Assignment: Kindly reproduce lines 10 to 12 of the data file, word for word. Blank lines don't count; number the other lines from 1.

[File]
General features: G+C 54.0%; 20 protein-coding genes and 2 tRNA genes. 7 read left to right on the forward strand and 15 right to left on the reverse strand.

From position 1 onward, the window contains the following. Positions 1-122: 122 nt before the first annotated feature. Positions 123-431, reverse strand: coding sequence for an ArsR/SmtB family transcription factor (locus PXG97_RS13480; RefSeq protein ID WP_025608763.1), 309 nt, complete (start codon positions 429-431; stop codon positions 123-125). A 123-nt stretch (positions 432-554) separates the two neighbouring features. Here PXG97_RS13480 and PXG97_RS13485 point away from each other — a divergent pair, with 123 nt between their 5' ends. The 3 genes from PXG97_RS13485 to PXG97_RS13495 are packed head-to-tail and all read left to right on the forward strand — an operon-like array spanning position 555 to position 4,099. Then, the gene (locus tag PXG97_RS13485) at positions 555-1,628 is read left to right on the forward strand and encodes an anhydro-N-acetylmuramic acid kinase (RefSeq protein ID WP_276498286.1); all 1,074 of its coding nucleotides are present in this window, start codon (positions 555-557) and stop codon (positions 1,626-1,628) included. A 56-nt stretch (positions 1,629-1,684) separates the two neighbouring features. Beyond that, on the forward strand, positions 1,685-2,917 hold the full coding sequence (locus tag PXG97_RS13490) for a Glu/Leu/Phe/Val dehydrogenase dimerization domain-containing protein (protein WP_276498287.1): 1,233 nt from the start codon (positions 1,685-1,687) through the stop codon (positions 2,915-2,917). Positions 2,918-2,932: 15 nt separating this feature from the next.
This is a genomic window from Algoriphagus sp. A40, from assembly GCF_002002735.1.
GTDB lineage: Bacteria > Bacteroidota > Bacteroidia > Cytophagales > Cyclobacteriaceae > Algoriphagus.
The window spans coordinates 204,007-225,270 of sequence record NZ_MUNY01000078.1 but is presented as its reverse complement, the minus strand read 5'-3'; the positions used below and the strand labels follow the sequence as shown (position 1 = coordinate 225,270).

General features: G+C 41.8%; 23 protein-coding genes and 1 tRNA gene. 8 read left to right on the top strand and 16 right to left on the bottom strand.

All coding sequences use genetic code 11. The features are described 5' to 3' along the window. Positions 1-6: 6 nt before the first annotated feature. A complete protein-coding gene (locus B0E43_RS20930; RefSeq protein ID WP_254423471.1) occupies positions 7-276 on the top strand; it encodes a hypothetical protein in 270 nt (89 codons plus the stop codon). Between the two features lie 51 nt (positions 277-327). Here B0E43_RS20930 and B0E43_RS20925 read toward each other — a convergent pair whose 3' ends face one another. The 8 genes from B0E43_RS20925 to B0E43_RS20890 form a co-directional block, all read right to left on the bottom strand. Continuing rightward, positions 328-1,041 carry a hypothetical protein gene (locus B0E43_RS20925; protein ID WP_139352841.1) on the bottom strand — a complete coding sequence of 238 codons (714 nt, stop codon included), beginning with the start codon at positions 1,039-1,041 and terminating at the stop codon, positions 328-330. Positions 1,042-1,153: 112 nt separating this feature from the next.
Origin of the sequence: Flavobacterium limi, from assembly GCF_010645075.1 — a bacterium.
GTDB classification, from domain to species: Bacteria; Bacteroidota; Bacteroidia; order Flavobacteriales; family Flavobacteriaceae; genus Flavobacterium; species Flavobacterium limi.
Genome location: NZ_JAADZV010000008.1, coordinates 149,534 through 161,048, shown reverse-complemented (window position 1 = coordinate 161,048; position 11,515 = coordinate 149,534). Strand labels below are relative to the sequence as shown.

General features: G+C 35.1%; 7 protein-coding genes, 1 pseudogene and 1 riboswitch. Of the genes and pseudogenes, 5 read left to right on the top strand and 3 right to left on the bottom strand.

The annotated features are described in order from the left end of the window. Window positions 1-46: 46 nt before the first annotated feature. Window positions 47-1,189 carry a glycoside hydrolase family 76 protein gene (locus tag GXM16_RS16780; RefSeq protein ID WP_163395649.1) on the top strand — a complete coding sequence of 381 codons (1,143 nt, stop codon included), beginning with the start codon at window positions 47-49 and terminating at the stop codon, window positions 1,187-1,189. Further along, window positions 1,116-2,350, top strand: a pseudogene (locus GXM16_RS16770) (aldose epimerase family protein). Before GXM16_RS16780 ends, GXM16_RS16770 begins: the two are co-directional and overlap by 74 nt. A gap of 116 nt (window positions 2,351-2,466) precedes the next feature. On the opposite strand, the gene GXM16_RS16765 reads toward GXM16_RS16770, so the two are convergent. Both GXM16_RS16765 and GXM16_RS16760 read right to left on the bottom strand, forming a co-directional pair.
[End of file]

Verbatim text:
Genome location: NZ_JAADZV010000008.1, coordinates 149,534 through 161,048, shown reverse-complemented (window position 1 = coordinate 161,048; position 11,515 = coordinate 149,534). Strand labels below are relative to the sequence as shown.

General features: G+C 35.1%; 7 protein-coding genes, 1 pseudogene and 1 riboswitch. Of the genes and pseudogenes, 5 read left to right on the top strand and 3 right to left on the bottom strand.

The annotated features are described in order from the left end of the window. Window positions 1-46: 46 nt before the first annotated feature. Window positions 47-1,189 carry a glycoside hydrolase family 76 protein gene (locus tag GXM16_RS16780; RefSeq protein ID WP_163395649.1) on the top strand — a complete coding sequence of 381 codons (1,143 nt, stop codon included), beginning with the start codon at window positions 47-49 and terminating at the stop codon, window positions 1,187-1,189. Further along, window positions 1,116-2,350, top strand: a pseudogene (locus GXM16_RS16770) (aldose epimerase family protein). Before GXM16_RS16780 ends, GXM16_RS16770 begins: the two are co-directional and overlap by 74 nt. A gap of 116 nt (window positions 2,351-2,466) precedes the next feature. On the opposite strand, the gene GXM16_RS16765 reads toward GXM16_RS16770, so the two are convergent. Both GXM16_RS16765 and GXM16_RS16760 read right to left on the bottom strand, forming a co-directional pair.